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Pioneering school offers gamified maritime education

Pioneering school offers gamified maritime education
Yashika F. Torib March 10, 2021

The future has arrived for Philippine maritime education.

Ephrem Dela Cerna Jr., a product of Project Alpha scholars of the University of Cebu, pioneered gamification of Philippine maritime education. His company, Seaversity, offers maritime schools and training centers with gamified learning systems brought to life by augmented and virtual reality programs and applications to simplify blended learning.

Dela Cerna’s inventions are not a product of pandemic-induced necessity, though. His augmented and virtual reality programs were introduced to the public in 2017 and were since adopted by FastCat Ferries and the Philippine Merchant Marine Academy (PMMA). Its startup was fueled by one of the premier privately-owned maritime schools, the Maritime Academy of Asia and the Pacific (MAAP). Bagging the support of these local maritime education and shipping giants soon brought Seaversity to the shores of the United Kingdom and Thailand.

“Simulations crafted by Seaversity carefully mimic situational problems (such as natural calamities) which cannot be replicated by real-life training. The innovative systems, paired with Learning Management Systems (LMS), enable instructors to streamline their work to save time and redirect their energy into providing additional assistance to their students,” Dela Cerna explained.

His futuristic and gamified approach to education harks to a study by James Gee, professor of literacy studies at Arizona State University. It describes how games develop non-cognitive skills such as patience and discipline and its direct correlation to success better than IQ scores do.

The significance of the state-of-the-art educational tool designed by Dela Cerna and his team of IT experts, seafaring veterans, and training specialists was further revealed last year when educational and training systems momentarily took a grinding halt at the height of the coronavirus disease (Covid-19) pandemic.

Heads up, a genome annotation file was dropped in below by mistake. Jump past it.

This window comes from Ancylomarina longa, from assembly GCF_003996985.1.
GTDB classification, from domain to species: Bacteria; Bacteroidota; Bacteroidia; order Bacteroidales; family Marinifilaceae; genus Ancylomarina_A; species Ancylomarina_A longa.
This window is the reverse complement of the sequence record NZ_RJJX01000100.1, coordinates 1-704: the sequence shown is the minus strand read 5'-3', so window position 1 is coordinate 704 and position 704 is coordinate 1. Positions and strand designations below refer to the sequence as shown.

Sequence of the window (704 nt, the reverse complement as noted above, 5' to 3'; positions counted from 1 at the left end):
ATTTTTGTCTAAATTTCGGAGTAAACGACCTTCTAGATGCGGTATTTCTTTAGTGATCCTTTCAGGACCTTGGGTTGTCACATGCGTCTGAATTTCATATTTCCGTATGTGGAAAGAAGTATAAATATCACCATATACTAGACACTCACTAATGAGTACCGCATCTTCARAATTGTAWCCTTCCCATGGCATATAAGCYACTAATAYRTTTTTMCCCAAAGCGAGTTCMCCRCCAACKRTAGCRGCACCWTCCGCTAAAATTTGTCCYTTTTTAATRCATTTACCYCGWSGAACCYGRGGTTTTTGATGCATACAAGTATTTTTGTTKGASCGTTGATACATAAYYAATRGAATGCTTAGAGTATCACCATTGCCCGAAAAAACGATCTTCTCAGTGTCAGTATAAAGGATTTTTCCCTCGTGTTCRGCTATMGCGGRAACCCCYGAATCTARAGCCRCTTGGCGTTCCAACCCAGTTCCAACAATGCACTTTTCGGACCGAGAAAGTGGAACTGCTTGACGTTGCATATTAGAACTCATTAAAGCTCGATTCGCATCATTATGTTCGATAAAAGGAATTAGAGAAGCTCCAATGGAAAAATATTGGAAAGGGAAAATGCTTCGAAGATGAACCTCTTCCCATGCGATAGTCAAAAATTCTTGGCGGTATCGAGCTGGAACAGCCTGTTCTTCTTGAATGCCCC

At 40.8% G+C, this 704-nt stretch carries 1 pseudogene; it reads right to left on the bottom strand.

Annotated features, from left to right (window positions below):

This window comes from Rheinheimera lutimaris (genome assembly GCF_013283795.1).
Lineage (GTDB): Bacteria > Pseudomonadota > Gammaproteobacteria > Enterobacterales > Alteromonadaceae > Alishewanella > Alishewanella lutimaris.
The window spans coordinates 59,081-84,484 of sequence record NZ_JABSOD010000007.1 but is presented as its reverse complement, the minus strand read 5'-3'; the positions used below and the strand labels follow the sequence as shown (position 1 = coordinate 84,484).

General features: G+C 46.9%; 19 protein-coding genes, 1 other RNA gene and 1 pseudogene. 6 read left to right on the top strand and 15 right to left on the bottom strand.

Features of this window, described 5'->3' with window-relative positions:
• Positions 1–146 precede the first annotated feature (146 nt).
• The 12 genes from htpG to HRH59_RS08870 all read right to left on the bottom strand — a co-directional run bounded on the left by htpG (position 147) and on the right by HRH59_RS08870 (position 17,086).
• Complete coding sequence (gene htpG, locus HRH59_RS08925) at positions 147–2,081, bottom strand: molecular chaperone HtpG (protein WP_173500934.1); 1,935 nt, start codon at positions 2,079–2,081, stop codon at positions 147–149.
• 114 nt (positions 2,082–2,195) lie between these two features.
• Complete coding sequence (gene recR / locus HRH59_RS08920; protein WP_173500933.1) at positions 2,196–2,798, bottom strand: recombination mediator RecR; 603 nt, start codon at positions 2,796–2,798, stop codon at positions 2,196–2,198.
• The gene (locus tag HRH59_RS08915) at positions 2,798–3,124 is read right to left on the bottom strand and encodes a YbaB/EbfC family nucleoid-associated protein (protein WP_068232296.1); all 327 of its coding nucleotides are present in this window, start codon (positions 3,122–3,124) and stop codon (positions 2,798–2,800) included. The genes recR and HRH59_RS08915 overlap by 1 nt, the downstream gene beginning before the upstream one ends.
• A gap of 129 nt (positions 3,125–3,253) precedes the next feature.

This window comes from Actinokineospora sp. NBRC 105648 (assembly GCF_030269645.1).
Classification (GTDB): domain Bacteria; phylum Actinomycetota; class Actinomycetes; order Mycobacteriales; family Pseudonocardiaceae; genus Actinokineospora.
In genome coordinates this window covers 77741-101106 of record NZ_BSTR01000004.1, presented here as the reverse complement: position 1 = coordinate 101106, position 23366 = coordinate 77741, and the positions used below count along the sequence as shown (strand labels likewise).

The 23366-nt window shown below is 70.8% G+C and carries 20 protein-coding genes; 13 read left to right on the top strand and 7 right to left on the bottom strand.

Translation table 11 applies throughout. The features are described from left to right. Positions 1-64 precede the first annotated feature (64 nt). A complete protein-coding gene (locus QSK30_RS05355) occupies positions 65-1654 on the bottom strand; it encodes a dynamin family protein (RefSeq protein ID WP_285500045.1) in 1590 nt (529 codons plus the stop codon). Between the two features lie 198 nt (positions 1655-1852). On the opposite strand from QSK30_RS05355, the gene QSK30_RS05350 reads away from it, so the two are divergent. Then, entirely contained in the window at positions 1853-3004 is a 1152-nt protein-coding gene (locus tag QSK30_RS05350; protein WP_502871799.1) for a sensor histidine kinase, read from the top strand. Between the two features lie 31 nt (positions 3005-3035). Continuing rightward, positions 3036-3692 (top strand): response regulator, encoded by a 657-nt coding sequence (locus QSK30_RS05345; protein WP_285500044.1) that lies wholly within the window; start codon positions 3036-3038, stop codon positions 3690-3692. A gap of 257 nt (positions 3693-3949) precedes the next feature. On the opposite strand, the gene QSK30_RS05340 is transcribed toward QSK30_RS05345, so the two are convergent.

“There were more significant constraints in the maritime learning environment of the Philippines such as safety concerns, application of problem-based learning, and cost-sustainability. These widened the gap for accessible education,” he said.

Recognizing how the pandemic struck sudden limitations to the conduct of education and disheartened some cadets to enroll this school year, Dela Cerna opined that more than ever, this is the best time to practice optimism, hard work, and adaptability which Filipino seafarers are known for in the world.

“Use these challenges instead to fuel your minds. Take this as a training simulation of how difficulties happen onboard ships. Use your great imagination and hone your skills,” he advised.

Dela Cerna is a poster boy of someone who came from nothing and ultimately finds success in the maritime industry. Like many Filipino seafarers, he entered the industry as a young novice who simply wanted to provide a comfortable life for his family. Nonetheless, all the opportunities granted to him by the maritime industry were immediately paid back when he started mentoring seafaring aspirants in his alma mater in 2015. It was during this time that he conceptualized Seaversity.

“I got stuck on interpreting how big an engine is and how to let the students visualize the internals and flow dynamics of a typical component or equipment. I also realized that students have a limited view of what’s to come when they graduate. I thought they needed something to prevent visual shocks and promote motivation,” he reflected.

Such inspiration propelled Dela Cerna to work towards augmented and virtual reality, a first of its kind in the local maritime education sector. Indeed, he is described by his colleagues as a visionary and a problem-solver.

His mission to bring virtual reality education closer to Filipino cadets, tempered with life’s reality of hardships, paved the way for global technological advancement to the Philippine maritime education sector.